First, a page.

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‘Clover’ Review: Meandering Crime Caper Stuffs a Skilled Cast Inside an Overcooked Plot

Director and star Jon Abrahams has assembled a game cast, but the uneven crime dramedy they populate doesn't go anywhere new.


Freestyle Digital

There’s not much new ground covered in Jon Abrahams’ amiable “Clover,” which stuffs a slew of familiar character tropes — bickering Irish brothers, nattily-dressed mafia types, hardened guns-for-hire — into an overcooked crime caper that’s less about evil deeds and more about the people who do them. Yet Abrahams, who also stars in the film, has at least one thing down for his sophomore turn behind the camera: top-notch casting, the kind that can spice up even the blandest of projects. Fortunately for the fledgling filmmaker, “Clover” is populated almost exclusively with a motley assortment of characters, the kind that can temporarily distract from a been-there, done-that script.

Abrahams and fellow multi-hyphenate Mark Webber star as a pair of down-on-their-luck Buffalo brothers, in debt to a local mobster (Chazz Palminteri — see? this thing practically casts itself) who cooks up a harsh plan for them to start chipping away at what they owe. It involves roughing up some other debtors, and turning tail on the other low-lives that skulk around the same shady places they too skulk around. That’s a tough ask for anyone but a particularly brutal one for the Callahans, who happen to be nice guys underneath all that bad luck. It doesn’t go the way they hoped, and soon Mickey (Abrahams) and Jackie (Webber) are on the run from the mob and saddled with the only slightly ruffled teenage daughter Clover (Nicole Elizabeth Berger) of their mark, who they definitely did not kill but is still very much dead.

What follows is a shaggy adventure around Buffalo, complete with still more shady places to visit and more strange characters to meet. Despite a meandering plot — early glimpses of zippy energy run dry within the opening credits — that stretches the film’s 100-minute running time to its breaking point, Abrahams has an eye for the finer points of filmmaking. The film’s production design is stellar (this is a film that takes place in plenty of dank local bars and their murky back rooms, and actually looks like it, not some soulless set) and its constantly updating cast of characters never fall into cliche.

Given how many stars pop up in “Clover,” it would be easy to do just that, too. This is a film that opens with Ron Perlman screaming it up (a compliment, truly) as a pissed-off pal of Donald Trump and doesn’t introduce Erika Christensen and Julia Jones as a romantically entangled mercenary duo hot on the Callahans’ trail until the halfway mark. It’s those casting choices that power it through a limp middle act to an increasingly convoluted finale.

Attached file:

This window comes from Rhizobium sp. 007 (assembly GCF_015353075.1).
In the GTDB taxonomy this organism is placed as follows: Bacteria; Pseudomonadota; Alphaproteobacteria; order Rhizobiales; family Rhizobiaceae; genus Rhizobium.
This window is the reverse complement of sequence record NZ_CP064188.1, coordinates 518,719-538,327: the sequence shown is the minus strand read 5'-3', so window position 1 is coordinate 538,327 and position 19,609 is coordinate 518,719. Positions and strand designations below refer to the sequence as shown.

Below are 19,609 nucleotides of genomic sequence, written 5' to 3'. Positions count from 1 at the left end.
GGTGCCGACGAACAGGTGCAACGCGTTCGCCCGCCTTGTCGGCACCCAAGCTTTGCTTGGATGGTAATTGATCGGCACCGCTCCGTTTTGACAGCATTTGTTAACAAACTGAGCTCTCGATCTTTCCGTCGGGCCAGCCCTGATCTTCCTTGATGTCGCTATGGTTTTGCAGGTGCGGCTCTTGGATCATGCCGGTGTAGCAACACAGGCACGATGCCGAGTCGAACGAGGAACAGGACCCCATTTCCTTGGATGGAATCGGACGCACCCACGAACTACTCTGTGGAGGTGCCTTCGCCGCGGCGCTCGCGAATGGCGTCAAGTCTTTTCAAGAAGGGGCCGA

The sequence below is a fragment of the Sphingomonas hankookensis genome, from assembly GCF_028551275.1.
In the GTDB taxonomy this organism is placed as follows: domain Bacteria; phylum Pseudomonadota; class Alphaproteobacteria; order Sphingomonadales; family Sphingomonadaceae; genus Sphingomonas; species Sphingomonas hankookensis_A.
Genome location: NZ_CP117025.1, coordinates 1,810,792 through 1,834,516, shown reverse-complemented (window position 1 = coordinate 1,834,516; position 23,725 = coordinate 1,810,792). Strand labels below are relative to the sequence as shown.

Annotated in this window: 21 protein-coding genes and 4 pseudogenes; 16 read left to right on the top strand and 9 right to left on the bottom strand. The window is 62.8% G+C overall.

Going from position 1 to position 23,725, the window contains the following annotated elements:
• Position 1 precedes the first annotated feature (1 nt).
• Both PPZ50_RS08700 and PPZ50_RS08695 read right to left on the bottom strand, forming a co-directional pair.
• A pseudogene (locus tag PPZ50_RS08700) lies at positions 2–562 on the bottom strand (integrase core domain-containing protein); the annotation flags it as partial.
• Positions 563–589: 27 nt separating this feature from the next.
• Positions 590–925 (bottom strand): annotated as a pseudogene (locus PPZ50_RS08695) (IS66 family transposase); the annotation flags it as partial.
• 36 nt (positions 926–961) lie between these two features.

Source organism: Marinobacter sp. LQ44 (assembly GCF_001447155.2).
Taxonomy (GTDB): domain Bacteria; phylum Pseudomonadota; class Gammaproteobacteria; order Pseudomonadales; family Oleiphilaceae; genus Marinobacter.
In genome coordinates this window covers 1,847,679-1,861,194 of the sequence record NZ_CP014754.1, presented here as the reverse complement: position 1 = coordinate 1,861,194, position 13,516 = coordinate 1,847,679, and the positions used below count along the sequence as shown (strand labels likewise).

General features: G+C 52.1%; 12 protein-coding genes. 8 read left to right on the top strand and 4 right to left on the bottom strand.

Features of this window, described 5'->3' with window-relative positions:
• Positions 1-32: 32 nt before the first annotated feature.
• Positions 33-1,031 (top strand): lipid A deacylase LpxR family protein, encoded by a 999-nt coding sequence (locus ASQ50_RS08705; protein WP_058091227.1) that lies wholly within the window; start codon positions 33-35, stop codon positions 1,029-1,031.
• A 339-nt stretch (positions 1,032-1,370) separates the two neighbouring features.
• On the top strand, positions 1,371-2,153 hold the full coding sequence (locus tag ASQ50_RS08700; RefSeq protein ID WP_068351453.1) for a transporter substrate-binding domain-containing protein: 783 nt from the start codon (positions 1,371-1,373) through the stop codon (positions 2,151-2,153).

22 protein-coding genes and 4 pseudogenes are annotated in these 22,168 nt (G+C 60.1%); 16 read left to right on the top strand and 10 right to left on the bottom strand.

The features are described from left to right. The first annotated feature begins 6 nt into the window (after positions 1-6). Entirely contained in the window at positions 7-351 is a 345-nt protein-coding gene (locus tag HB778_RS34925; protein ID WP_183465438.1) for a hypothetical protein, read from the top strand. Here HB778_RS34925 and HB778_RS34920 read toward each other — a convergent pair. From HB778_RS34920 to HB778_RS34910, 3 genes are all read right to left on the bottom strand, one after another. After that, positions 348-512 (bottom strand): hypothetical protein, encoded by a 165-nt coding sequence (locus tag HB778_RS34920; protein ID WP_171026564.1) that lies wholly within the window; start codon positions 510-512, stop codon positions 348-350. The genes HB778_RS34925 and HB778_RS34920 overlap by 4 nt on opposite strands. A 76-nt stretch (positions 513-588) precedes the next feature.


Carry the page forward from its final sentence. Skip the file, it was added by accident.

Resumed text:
Freestyle Digital

Screenwriter Michael Testone previously wrote Abrahams’ directorial debut, the very different drama “All At Once” that was also, funnily enough, set in Buffalo and included roles for Abrahams, Christensen, and Berger. Here, the writer-director pair struggle to maintain a consistent tone for the film. Character touches lean towards the comedic (particularly when it comes to Mickey and Jackie’s goofy relationship), but dramatic narrative elements (and plenty of bloody violence) hint at a more hard-hitting story underneath.

But “Clover” is at its best when it leans into its more silly side, playing up the ludicrousness of many of its twists alongside a cast that’s not interested in winking at them or going for the easiest of laughs. While it often feels as if Testone’s screenplay doles out said twists just to keep the film lurching forward, it does offer at least one very good one (and clears up any confusion about why the film is named after Berger’s character) that should have been introduced much earlier, all the better to power the film’s kinky sense of right and wrong.

It’s that twist that reorients the entire film, ratcheting up the humor, finding fresh reasons for the existence of its seemingly endless parade of wacky new characters, and offering up a worldview not so readily apparent throughout the rest of its running time. It’s a good twist, but one that, had it been wedged into a lackadaisical script even 20 pages earlier, could have turned the caper into something even luckier.

Grade: C

A Freestyle Digital Media Release, “Clover” hits VOD and digital on Friday, April 3.

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